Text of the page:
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The question is entirely explained here, in that I wonder why every source seems to regard as obvious the claim that subprojections of finite projections are finite.

Here is the link.

To me, playing around with the tools and relations at hand doesn't work, and that's what would have to work before I'd make something a remark without further proof. So, I mean, I let $f$ be a subprojection of $e$ when $e$ is finite, and then if $g$ is a strict subprojection of $f$ then I need to show $g$ is not equivalent to $f$, so I notice $g$ is also a strict subprojection of $e$, hence is not equivalent to it, and then everything comes to a grinding halt. I must be missing something really easy.

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Let $M$ be a von Neumann algebra. Suppose that $f\in M$ is a finite projection, i.e., if $e \in M$ is a projection with $e \leq f$, $e \sim f$, then $e=f$.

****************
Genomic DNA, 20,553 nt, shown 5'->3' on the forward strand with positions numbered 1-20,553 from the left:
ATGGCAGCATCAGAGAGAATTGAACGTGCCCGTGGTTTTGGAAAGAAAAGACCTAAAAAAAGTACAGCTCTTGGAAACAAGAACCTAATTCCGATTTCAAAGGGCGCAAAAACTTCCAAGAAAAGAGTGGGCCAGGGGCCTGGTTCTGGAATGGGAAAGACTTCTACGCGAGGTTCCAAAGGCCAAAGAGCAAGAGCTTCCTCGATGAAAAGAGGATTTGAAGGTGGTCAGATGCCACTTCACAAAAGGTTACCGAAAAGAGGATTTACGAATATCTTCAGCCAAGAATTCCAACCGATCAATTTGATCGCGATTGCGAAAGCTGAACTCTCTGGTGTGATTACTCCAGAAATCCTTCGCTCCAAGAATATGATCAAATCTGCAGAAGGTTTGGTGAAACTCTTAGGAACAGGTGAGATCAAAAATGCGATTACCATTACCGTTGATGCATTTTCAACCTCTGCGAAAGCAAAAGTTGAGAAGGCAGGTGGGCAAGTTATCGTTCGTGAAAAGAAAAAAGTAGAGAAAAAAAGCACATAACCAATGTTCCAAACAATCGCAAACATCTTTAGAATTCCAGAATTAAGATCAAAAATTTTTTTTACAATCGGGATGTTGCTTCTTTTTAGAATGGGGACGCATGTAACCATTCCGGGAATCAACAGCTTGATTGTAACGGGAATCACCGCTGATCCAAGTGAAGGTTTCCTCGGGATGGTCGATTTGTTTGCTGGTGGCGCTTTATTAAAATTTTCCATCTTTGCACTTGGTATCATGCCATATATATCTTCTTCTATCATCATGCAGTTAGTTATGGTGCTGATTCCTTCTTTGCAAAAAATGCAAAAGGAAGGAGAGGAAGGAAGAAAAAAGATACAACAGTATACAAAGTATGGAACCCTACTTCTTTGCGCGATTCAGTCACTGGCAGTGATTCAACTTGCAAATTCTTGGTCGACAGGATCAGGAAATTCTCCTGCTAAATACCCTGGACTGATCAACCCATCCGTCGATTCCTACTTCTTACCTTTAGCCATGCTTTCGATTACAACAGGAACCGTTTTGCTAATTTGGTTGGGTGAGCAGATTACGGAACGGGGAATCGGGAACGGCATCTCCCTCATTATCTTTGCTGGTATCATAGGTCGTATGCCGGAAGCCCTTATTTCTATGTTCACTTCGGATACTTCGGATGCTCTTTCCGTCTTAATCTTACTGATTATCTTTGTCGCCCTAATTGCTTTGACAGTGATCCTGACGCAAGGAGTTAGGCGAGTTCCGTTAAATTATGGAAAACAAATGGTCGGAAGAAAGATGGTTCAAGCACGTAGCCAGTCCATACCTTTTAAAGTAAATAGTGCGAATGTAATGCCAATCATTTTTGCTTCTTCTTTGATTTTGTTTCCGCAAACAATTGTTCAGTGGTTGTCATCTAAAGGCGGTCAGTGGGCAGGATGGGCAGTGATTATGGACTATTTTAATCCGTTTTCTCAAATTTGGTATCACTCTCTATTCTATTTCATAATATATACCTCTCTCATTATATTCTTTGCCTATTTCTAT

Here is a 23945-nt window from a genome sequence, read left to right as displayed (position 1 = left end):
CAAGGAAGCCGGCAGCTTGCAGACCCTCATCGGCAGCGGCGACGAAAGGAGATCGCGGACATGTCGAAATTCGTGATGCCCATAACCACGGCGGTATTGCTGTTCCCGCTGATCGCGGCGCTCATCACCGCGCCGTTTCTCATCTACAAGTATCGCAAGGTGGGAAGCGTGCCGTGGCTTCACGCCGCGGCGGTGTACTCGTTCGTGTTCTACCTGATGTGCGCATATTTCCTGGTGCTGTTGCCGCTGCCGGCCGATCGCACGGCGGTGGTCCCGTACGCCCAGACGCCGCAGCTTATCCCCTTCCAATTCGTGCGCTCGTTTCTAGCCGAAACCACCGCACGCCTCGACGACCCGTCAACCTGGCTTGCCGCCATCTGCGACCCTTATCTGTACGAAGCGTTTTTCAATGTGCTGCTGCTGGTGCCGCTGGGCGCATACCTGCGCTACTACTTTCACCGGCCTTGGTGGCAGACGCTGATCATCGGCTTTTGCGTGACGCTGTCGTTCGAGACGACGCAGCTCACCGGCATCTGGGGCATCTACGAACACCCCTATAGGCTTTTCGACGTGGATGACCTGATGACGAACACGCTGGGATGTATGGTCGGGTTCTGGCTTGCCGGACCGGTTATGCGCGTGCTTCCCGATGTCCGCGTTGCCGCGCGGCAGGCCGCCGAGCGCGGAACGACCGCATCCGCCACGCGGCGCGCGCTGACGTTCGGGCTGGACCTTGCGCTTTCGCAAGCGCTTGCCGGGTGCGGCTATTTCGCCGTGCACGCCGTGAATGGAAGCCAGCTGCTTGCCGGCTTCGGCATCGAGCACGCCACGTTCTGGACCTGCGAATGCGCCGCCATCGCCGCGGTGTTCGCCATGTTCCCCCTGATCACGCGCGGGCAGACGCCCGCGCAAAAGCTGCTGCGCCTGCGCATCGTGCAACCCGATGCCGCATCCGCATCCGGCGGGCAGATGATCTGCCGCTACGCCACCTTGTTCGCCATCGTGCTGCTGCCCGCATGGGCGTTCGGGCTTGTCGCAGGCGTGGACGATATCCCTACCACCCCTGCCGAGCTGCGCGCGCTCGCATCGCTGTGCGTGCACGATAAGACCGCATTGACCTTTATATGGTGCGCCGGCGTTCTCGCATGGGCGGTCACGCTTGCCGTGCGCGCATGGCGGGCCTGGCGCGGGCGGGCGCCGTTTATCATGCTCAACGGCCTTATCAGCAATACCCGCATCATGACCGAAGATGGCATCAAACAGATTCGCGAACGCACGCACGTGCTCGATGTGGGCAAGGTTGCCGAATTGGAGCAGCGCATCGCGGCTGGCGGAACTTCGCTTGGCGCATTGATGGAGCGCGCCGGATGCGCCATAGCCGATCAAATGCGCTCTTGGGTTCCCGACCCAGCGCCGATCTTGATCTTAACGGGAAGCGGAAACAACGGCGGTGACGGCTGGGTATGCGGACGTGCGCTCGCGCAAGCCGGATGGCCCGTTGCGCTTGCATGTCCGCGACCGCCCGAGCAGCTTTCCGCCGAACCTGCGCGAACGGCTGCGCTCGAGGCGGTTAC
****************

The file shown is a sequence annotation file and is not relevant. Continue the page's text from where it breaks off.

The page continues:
Let $g \in M$ be a projection such that $g \leq f$. We will show that $g$ is finite. So we consider a projection $h \in M$, such that $h\leq g$ with $h\sim g$, and we seek to show that $h=g$. The basic idea is to move from a statement about $g$ to a statement about $f$ and so we are led to consider the difference $f-g$.

As $g \leq f$, we have that $(f-g)$ is a projection. Note that $(f-g)+h \leq f$. Then we have, as $(f-g)\perp h$ and $(f-g)\perp g$ (*), that $$ (f-g) + h \sim (f-g)+g=f. $$ By finiteness of $f$, we have that $(f-g)+h=f$. Thus $g=h$ and $g$ is finite.

Further details on (*): If $vv^*=e \sim e_1=v^*v$, and $uu^*=f \sim f_1=u^*u$, with $e \perp f$, $e_1 \perp f_1$, then $$(u+v)^*(u+v)=e+f \sim e_1+f_1 =(u+v)(u+v)^*.$$ Just keep in mind what the supports of the partial isometries $u$ and $v$ are.

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